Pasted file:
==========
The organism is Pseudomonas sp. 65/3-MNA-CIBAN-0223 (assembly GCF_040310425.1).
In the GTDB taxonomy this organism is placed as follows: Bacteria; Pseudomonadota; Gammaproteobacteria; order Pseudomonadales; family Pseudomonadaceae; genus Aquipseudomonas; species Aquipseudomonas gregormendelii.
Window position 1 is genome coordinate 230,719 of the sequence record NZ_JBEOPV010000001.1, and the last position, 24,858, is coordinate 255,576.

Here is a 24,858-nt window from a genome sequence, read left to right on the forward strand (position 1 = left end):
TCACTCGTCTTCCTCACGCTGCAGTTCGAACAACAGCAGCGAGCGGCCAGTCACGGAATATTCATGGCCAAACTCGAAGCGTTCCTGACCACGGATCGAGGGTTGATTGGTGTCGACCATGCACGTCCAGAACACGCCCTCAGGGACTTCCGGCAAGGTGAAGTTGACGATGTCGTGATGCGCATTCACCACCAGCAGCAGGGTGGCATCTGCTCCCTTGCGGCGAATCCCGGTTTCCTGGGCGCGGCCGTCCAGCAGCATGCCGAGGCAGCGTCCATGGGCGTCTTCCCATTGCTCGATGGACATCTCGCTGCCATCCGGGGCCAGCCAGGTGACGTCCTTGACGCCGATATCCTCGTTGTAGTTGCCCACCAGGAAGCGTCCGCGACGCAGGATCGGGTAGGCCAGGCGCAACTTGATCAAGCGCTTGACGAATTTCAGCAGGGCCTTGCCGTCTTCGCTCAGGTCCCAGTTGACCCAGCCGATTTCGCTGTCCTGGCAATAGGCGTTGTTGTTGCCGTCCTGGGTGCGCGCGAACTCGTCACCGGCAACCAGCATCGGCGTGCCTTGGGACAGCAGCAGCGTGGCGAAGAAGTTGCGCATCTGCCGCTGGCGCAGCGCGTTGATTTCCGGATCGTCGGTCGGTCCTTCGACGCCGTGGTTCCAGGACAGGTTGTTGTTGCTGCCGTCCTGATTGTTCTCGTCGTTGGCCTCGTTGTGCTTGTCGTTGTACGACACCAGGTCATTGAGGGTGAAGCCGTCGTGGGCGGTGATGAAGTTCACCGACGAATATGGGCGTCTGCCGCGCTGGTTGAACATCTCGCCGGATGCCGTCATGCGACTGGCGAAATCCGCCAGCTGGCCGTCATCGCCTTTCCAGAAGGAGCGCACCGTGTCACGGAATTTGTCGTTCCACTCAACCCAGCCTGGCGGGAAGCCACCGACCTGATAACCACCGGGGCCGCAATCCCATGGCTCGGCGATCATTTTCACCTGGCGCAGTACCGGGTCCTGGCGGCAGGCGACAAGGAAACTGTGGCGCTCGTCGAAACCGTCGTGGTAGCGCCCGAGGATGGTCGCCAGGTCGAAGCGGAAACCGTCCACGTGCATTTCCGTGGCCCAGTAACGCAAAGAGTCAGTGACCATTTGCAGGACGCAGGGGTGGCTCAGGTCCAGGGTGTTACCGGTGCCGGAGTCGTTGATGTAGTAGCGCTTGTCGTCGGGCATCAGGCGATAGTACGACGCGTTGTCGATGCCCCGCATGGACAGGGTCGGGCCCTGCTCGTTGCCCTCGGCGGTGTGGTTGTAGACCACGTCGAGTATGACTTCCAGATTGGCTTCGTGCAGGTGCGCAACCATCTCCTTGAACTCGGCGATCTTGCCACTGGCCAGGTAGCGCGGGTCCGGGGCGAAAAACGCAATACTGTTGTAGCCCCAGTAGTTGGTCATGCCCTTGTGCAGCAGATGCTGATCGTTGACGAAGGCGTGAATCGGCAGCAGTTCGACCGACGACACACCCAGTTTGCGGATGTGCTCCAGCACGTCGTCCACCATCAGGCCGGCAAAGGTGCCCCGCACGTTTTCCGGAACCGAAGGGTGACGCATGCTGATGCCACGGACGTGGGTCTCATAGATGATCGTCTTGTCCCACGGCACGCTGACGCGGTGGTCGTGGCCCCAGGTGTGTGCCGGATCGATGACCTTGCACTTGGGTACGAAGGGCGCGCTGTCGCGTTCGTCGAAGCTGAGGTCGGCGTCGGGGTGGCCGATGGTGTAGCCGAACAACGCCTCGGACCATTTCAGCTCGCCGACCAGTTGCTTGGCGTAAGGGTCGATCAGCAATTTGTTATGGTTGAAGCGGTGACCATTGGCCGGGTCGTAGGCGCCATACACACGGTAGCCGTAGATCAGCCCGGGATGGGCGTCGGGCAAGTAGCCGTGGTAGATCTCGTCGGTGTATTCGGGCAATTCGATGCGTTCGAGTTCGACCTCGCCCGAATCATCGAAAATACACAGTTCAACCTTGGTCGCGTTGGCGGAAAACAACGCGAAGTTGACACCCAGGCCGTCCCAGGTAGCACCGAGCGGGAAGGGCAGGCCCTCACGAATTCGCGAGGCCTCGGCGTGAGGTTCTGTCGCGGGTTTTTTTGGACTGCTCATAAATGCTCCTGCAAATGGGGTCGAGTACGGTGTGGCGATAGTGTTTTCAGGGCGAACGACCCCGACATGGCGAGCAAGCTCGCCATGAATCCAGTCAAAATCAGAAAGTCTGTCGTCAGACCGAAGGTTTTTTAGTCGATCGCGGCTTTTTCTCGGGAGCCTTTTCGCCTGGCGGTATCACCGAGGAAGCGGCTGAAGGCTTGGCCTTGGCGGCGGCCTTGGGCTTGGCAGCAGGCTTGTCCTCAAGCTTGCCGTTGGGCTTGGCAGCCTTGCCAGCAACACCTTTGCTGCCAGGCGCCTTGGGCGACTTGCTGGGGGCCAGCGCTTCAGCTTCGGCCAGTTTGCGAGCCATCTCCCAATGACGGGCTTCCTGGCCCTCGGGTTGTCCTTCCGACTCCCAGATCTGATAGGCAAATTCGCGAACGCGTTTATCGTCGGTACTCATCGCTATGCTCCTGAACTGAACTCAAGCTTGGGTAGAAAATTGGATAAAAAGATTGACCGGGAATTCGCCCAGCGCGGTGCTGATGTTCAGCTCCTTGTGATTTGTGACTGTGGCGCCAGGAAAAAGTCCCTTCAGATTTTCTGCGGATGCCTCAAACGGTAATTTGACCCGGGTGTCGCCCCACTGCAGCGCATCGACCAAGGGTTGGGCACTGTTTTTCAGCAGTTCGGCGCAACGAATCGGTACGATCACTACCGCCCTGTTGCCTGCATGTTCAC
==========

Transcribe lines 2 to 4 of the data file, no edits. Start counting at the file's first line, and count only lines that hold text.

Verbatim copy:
In the GTDB taxonomy this organism is placed as follows: Bacteria; Pseudomonadota; Gammaproteobacteria; order Pseudomonadales; family Pseudomonadaceae; genus Aquipseudomonas; species Aquipseudomonas gregormendelii.
Window position 1 is genome coordinate 230,719 of the sequence record NZ_JBEOPV010000001.1, and the last position, 24,858, is coordinate 255,576.

Here is a 24,858-nt window from a genome sequence, read left to right on the forward strand (position 1 = left end):